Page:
Al Fosco reinforced the resource savings generated by Frigel’s process controls. “Water savings has always been one of our big claims, but also energy savings. Variable-frequency drives and pumps and even compressors reduce the energy to only what’s needed, rather than things running full out all the time.”

Toward Connected Technology

“At Frigel,” said Lou Zavala, “we are focused on Industry 4.0, on how we can remotely communicate, and on how our customers can have better access to the data and the processes within their plants, so they have a better understanding of how their machines operate.” The company has worked with one customer, for instance, using its MIND (machine interactive database) to create a dashboard to access plant data from four different locations. “When you are able to collect and analyze this data, you understand the performance of your equipment. This allows the customer – and us – to see when we are at a point where we need to do some preventive maintenance on the equipment. We can step in, we can troubleshoot, we can make recommendations.”

Wittmann is heavily invested in Industry 4.0, too, with technology that the company has dubbed “Wittmann 4.0” and which includes data collection as well as remote monitoring and maintenance. Wittman 4.0 integration includes “mold recipes” that specify and confirm that all auxiliary equipment is in place for a particular production run, and also ties all alarms, performance and command logs, and software version confirmations directly though machine controllers.

Conair’s Sam Rajkovich described his company’s next step in connected technology for auxiliary equipment as being a push toward proactive maintenance: alerting the maintenance crew and operators to equipment needs before a shut-down occurs. “Conair has dedicated itself and its products to the elimination of down time and to fast response service,” he said. “These goals have allowed Conair to focus on connected technologies like SmartServices™, Conair’s cloud-based Industry 4.0 solution.”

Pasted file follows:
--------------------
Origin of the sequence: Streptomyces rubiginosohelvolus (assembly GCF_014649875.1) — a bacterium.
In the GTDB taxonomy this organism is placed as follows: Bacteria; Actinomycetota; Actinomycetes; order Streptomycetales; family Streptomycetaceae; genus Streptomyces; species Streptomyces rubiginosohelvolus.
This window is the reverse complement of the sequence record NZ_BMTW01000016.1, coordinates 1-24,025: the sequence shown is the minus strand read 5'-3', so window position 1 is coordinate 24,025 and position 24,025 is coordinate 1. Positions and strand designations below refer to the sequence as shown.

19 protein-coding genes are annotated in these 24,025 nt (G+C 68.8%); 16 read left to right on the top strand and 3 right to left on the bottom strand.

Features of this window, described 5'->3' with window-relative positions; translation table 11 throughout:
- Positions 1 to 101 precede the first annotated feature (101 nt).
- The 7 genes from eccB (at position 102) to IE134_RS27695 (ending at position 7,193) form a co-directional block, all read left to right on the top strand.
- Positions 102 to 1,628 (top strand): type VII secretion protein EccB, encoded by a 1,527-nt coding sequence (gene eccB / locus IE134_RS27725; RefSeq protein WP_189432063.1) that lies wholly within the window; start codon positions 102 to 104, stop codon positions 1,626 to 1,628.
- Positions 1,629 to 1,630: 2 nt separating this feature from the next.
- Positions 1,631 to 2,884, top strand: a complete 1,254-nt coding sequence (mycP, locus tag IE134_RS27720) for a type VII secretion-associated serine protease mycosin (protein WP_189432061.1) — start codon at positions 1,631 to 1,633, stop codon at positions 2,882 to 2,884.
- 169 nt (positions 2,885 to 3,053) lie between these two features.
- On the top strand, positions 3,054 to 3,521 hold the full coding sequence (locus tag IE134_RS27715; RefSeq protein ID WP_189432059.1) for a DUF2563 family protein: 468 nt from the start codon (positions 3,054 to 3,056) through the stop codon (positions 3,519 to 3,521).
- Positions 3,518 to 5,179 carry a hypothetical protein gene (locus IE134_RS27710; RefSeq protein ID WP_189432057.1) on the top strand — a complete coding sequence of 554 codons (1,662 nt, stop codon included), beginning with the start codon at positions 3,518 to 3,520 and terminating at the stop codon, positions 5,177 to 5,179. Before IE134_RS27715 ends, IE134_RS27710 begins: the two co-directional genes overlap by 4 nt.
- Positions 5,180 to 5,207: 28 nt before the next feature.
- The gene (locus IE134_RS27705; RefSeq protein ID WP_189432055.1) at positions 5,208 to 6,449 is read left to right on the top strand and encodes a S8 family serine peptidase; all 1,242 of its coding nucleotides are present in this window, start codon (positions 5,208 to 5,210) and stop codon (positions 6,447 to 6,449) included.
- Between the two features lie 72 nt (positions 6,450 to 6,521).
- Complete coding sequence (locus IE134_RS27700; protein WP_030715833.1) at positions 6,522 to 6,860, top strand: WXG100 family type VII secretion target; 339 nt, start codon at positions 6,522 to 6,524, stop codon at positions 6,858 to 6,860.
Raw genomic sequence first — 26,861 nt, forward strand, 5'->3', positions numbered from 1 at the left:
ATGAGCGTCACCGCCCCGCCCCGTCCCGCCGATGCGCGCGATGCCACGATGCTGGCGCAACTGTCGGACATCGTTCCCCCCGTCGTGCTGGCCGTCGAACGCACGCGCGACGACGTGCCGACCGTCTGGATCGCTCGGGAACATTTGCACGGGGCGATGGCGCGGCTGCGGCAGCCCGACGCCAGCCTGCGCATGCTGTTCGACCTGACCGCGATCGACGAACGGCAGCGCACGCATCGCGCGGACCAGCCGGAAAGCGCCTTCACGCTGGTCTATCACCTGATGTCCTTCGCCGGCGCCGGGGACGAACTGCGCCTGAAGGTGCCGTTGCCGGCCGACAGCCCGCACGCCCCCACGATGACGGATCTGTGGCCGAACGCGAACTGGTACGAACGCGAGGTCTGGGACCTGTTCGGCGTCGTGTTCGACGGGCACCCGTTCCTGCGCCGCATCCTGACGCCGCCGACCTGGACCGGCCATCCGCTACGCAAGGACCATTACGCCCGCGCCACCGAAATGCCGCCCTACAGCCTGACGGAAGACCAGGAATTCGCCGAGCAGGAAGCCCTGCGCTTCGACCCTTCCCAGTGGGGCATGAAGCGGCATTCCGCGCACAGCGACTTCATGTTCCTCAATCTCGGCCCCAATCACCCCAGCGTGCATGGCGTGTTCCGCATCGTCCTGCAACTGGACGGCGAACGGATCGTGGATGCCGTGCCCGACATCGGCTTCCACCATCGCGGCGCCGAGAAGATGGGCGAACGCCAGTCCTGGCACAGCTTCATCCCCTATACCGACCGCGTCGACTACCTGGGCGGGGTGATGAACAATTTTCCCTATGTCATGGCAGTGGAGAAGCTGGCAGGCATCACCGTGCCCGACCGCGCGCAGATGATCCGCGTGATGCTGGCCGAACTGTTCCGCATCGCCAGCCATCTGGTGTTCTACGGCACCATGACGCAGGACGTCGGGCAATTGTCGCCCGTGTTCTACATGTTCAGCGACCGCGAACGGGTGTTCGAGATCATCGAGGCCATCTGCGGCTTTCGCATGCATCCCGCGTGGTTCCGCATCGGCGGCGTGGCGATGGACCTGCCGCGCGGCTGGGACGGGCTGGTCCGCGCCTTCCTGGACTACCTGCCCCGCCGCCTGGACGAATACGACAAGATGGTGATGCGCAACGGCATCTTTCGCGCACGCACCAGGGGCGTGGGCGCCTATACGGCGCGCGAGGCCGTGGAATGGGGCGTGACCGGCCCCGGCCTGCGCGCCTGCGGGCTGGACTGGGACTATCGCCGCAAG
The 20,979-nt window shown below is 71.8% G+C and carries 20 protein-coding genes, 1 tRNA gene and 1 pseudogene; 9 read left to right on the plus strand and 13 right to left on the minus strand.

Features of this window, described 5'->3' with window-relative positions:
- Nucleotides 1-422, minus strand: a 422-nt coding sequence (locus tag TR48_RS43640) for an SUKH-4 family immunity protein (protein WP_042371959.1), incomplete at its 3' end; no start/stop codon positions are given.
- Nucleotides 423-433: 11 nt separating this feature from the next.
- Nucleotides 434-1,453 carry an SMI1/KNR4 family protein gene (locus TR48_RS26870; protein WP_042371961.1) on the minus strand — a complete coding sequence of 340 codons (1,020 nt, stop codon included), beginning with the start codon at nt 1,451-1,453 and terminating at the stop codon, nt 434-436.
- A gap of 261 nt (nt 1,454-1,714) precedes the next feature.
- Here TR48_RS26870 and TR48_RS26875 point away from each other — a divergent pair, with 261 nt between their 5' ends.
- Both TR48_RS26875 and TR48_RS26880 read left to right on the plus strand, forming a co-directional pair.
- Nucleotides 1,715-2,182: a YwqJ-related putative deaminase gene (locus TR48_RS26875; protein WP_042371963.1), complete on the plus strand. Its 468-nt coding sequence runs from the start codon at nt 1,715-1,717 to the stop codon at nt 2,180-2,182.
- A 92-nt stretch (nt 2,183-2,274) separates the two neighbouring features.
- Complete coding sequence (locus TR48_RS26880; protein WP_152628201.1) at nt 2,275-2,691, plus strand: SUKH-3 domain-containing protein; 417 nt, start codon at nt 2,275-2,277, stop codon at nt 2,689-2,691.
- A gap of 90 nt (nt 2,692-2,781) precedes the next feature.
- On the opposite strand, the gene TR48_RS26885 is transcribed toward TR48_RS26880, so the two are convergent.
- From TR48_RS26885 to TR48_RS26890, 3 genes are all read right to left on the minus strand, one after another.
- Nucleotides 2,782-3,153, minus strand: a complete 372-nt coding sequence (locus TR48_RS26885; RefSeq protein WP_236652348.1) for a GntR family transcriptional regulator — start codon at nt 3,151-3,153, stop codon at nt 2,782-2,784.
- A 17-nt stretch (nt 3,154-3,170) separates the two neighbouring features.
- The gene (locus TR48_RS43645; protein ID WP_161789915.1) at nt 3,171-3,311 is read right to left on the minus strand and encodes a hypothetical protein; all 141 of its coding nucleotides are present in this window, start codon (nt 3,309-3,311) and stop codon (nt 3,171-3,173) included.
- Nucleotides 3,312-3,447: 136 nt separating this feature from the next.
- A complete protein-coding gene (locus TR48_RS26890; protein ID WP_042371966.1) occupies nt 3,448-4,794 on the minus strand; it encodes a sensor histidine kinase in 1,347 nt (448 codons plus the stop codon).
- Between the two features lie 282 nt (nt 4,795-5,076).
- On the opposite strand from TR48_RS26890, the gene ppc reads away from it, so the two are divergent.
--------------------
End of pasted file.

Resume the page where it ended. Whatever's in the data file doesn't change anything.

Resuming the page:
This system collects machine data through a network of compact data hubs that transmit it into a secure, cloud-based database for processing and presentation in the user’s human machine interface (HMI), where it appears in a dashboard format. The system allows users to set up a series of key performance indicators (KPIs) that show machine performance over time, identify anomalies and display alarm status continually.

“Because it is web-based,” said Rajkovich, “any authorized user can access this important information from any smart device anywhere at any time. Should a particular piece of equipment cause an alarm, service personnel can identify the cause and plan repairs without being anywhere near the machine.”

In addition, set-up staff can track and adjust operating parameters from any location, using controls as if they were standing in front of the machine. “The cloud-based nature of the system,” he said, “means it operates separate from a company’s internal network and, thus, poses no IT-security issues.”

As we turn the calendar page to 2021, plastics processors can look forward to a variety of new and improved technology from auxiliary equipment suppliers.

Conair will be offering its latest generation of EnergySmart dryers, featuring a desiccant wheel and Optimizer™ Mode for automatically adjusting the variable frequency blower drives. Conair also will offer SmartServices™, the company’s cloud-based Industry 4.0 solution.

From Frigel, expect more connectivity among equipment, an expansion of the company’s modular equipment designs and multi-stage chillers.

Wittmann will incorporate variable frequency drives into more of its equipment and will offer data collection, remote monitoring and maintenance with its Wittmann 4.0 solution.

These evolving solutions mean opportunities for improvement in plastics processing facilities.